Many rates across the fleet have reputations and stereotypes diminishing the wide array of tasks and services relating to their field. One such rate is Master-at-Arms (MA), a rate frequently referred to as Navy cop or military guard. In fact, this rate encompasses much more than writing traffic tickets or checking ID cards at the gate.

MA3 Daniel Mullen, from Walterboro, South Carolina, takes pride in being able to do many different tasks as an MA aboard Naval Air Station (NAS) Jacksonville.

“I enjoy being an MA,” said Mullen. “The job diversity made me want to work in this rate.”

With shifts beginning as early as 4 a.m., Mullen arrives and is issued his gear, weapon, and vehicle on patrol days. The following 10 hours of his shift can have him going from neighborhood patrols to physical security. A typical work week for Mullen is five consecutive days of 10-hour shifts, followed by four days off.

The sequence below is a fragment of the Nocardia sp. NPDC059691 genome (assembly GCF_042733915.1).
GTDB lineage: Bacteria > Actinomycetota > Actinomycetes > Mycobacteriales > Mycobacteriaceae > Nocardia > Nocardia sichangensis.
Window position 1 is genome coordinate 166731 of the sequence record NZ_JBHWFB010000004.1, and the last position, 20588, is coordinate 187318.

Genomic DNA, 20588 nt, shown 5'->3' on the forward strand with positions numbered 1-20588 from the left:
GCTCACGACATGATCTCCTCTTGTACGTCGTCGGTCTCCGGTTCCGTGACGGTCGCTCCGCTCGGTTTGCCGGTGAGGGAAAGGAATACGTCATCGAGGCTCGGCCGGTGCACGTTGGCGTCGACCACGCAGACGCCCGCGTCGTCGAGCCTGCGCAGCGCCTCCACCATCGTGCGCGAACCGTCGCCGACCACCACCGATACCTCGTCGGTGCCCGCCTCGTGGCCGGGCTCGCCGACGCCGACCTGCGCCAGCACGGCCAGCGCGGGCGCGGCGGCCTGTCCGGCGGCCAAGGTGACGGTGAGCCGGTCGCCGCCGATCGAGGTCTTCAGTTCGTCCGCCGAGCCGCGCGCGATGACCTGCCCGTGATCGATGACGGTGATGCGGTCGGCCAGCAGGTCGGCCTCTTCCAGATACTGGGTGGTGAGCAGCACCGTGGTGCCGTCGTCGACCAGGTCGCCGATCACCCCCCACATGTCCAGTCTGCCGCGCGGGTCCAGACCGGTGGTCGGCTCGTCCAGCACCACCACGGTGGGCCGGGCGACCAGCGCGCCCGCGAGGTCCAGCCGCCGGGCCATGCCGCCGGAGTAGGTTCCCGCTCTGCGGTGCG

“Inside the MA rate, there are canine units, personnel protection, law enforcement, physical security, harbor security patrol boats, building checks, gate guard, and base patrol,” said Mullen.

For Mullen, the most stressful part of the job is going from a slow workload to a barrage of incidents in a short period of time and assisting frustrated drivers at the entry control points. Ultimately, these intermittent frustrations disappear and leave a feeling of satisfaction and fulfillment.

“I feel like what we do here makes a difference,” said Mullen. “We create awareness and police presence, and keep everything and everyone safe.”

For Mullen, serving in the Navy is part of his family history.

“My father previously served in the Navy, and I wanted to serve my country as nearly everyone in my family has,” he said.

Mullen also says he enjoys being an MA, but is also trying to enter Special Warfare programs in the future. Aside of his work at NAS Jacksonville, Mullen enjoys hiking, swimming, kayaking, and other outdoor events.

Mullen feels there are great beneficial aspects to his work.

“A lot of what we do is teach people and try to be instructive, because on base there are a lot of rules that people might be unaware of,” he said.